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abstract = "Objective: To determine whether adding REM sleep behavior disorder (RBD) to the dementia with Lewy bodies (DLB) diagnostic criteria improves classification accuracy of autopsy-confirmed DLB. Methods: We followed 234 consecutive patients with dementia until autopsy with a mean of 4 annual visits. Clinical diagnoses included DLB, Alzheimer disease (AD), corticobasal syndrome, and frontotemporal dementia. Pathologic diagnoses used the 2005 DLB consensus criteria and included no/low likelihood DLB (non-DLB; n=136) and intermediate/high likelihood DLB (DLB; n= 98). Regression modeling and sensitivity/specificity analyses were used to evaluate the diagnostic role of RBD. Results: Each of the 3 core features increased the odds of autopsy-confirmed DLB up to 2-fold, and RBD increased the odds by 6-fold. When clinically probable DLB reflected dementia and 2 or more of the 3 core features, sensitivity was 85{\%}, and specificity was 73{\%}. When RBD was added and clinically probable DLB reflected 2 or more of 4 features, sensitivity improved to 88{\%}. When dementia and RBD were also designated as probable DLB, sensitivity increased to 90{\%} while specificity remained at 73{\%}. The VH, parkinsonism, RBD model lowered sensitivity to 83{\%}, but improved specificity to 85{\%}. Conclusions: Inclusion of RBD as a core clinical feature improves the diagnostic accuracy of autopsy-confirmed DLB.",
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AU - Ferman, Tanis Jill

AU - Boeve, Bradley F

AU - Smith, G. E.

AU - Lin, S. C.

AU - Silber, M. H.

AU - Pedraza, Otto D

AU - Wszolek, Zbigniew K

AU - Graff Radford, Neill R

AU - Uitti, R.

AU - Van Gerpen, Jay A

AU - Pao, W.

AU - Knopman, David S

AU - Pankratz, V. S.

AU - Kantarci, Kejal M

AU - Boot, B.

AU - Parisi, Joseph E

AU - Dugger, B. N.

AU - Fujishiro, H.

AU - Petersen, Ronald Carl

AU - Dickson, Dennis W

PY - 2011/8/30

Y1 - 2011/8/30

N2 - Objective: To determine whether adding REM sleep behavior disorder (RBD) to the dementia with Lewy bodies (DLB) diagnostic criteria improves classification accuracy of autopsy-confirmed DLB. Methods: We followed 234 consecutive patients with dementia until autopsy with a mean of 4 annual visits. Clinical diagnoses included DLB, Alzheimer disease (AD), corticobasal syndrome, and frontotemporal dementia. Pathologic diagnoses used the 2005 DLB consensus criteria and included no/low likelihood DLB (non-DLB; n=136) and intermediate/high likelihood DLB (DLB; n= 98). Regression modeling and sensitivity/specificity analyses were used to evaluate the diagnostic role of RBD. Results: Each of the 3 core features increased the odds of autopsy-confirmed DLB up to 2-fold, and RBD increased the odds by 6-fold. When clinically probable DLB reflected dementia and 2 or more of the 3 core features, sensitivity was 85%, and specificity was 73%. When RBD was added and clinically probable DLB reflected 2 or more of 4 features, sensitivity improved to 88%. When dementia and RBD were also designated as probable DLB, sensitivity increased to 90% while specificity remained at 73%. The VH, parkinsonism, RBD model lowered sensitivity to 83%, but improved specificity to 85%. Conclusions: Inclusion of RBD as a core clinical feature improves the diagnostic accuracy of autopsy-confirmed DLB.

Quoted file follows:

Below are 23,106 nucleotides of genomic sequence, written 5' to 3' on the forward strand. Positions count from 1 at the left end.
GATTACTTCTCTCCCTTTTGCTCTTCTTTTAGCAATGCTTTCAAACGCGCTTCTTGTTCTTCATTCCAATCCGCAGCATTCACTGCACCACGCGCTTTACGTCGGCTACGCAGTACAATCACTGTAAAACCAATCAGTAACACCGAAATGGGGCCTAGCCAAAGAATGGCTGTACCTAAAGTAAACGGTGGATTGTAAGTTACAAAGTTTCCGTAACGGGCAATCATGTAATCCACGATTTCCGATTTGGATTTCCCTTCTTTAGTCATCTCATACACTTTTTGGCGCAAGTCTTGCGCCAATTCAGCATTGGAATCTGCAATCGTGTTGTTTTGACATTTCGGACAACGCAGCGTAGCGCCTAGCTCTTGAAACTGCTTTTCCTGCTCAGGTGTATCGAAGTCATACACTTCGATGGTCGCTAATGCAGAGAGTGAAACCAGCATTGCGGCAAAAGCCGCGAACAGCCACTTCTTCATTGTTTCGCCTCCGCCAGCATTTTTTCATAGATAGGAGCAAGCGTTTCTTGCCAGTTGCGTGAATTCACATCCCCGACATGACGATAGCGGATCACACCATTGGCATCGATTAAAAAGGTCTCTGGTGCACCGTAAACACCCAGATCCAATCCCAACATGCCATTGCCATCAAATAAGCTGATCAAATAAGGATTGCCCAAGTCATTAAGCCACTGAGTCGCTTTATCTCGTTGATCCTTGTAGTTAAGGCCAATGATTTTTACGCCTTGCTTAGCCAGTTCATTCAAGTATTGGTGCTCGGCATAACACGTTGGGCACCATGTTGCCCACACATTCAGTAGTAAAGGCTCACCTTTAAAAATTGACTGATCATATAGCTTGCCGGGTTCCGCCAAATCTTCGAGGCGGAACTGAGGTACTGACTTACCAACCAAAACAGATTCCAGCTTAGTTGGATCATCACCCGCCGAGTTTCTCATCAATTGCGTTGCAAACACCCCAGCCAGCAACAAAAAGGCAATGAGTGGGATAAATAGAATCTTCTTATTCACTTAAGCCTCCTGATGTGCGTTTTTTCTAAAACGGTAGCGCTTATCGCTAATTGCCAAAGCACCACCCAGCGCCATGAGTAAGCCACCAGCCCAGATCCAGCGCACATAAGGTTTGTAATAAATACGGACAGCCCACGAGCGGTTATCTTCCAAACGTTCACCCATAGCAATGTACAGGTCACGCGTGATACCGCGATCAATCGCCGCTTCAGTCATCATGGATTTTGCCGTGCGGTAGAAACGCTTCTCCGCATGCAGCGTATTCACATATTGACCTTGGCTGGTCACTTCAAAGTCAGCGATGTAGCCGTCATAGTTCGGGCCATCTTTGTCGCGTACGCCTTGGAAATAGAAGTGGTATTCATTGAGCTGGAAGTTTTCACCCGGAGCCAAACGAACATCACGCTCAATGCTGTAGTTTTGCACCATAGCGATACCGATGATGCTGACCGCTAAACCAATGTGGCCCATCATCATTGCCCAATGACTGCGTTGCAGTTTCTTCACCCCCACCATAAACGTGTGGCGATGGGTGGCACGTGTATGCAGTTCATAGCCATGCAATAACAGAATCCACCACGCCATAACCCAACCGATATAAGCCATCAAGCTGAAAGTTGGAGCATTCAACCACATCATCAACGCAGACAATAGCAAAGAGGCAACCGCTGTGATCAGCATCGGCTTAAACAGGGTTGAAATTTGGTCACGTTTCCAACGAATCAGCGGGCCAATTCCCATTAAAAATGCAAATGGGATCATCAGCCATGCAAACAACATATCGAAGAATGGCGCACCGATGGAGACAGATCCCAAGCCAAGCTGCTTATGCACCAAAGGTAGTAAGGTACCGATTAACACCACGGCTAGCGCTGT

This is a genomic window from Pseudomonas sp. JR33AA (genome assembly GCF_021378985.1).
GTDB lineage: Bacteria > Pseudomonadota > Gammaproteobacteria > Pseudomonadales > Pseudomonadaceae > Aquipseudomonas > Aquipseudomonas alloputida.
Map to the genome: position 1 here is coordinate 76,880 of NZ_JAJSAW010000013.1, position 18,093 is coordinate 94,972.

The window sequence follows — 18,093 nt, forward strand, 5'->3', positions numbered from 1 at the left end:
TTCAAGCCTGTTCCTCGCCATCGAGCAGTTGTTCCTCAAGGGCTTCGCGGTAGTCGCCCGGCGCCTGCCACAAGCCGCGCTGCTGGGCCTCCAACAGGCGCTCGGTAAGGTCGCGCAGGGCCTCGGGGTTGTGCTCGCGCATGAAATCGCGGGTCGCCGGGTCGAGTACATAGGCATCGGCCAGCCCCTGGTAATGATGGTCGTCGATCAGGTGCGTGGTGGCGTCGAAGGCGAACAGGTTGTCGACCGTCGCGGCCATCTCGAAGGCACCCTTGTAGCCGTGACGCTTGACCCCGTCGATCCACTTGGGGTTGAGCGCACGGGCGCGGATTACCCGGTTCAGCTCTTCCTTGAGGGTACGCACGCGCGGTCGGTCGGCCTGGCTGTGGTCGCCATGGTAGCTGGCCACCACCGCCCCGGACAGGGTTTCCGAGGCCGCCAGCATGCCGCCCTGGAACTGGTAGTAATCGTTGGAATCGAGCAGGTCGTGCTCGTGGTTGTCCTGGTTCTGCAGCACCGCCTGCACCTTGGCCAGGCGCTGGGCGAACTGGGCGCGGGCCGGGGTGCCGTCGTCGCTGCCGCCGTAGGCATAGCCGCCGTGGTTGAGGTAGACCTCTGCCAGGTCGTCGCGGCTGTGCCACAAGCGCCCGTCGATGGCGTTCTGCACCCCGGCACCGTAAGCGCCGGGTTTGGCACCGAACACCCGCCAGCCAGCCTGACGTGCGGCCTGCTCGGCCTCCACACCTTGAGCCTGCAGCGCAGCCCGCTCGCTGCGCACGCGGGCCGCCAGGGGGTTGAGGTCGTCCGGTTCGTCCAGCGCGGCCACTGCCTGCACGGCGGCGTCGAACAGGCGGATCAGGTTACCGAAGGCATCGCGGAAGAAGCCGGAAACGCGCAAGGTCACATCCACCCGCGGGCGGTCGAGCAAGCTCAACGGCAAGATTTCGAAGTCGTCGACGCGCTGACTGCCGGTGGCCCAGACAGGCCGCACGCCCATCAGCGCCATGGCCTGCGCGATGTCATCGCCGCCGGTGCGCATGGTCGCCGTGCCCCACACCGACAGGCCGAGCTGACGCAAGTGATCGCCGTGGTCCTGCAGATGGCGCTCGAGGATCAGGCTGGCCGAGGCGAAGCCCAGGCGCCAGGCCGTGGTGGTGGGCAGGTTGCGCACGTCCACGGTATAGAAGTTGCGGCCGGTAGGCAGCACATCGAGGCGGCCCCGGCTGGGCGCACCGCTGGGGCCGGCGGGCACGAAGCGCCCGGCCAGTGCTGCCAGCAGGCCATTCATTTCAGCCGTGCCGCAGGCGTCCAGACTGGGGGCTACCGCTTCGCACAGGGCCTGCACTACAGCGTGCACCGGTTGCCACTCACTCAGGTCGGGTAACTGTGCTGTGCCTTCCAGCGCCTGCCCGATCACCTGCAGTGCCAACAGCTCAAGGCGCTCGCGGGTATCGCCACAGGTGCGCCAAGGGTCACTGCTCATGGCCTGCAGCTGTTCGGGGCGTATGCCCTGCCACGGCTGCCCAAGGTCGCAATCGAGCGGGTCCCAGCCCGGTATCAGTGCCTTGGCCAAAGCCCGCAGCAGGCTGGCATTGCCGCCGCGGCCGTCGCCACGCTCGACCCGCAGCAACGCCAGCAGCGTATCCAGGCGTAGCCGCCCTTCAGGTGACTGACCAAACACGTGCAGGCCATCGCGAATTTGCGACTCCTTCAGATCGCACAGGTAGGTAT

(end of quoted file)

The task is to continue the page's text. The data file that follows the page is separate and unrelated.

AB - Objective: To determine whether adding REM sleep behavior disorder (RBD) to the dementia with Lewy bodies (DLB) diagnostic criteria improves classification accuracy of autopsy-confirmed DLB. Methods: We followed 234 consecutive patients with dementia until autopsy with a mean of 4 annual visits. Clinical diagnoses included DLB, Alzheimer disease (AD), corticobasal syndrome, and frontotemporal dementia. Pathologic diagnoses used the 2005 DLB consensus criteria and included no/low likelihood DLB (non-DLB; n=136) and intermediate/high likelihood DLB (DLB; n= 98). Regression modeling and sensitivity/specificity analyses were used to evaluate the diagnostic role of RBD. Results: Each of the 3 core features increased the odds of autopsy-confirmed DLB up to 2-fold, and RBD increased the odds by 6-fold. When clinically probable DLB reflected dementia and 2 or more of the 3 core features, sensitivity was 85%, and specificity was 73%. When RBD was added and clinically probable DLB reflected 2 or more of 4 features, sensitivity improved to 88%. When dementia and RBD were also designated as probable DLB, sensitivity increased to 90% while specificity remained at 73%. The VH, parkinsonism, RBD model lowered sensitivity to 83%, but improved specificity to 85%. Conclusions: Inclusion of RBD as a core clinical feature improves the diagnostic accuracy of autopsy-confirmed DLB.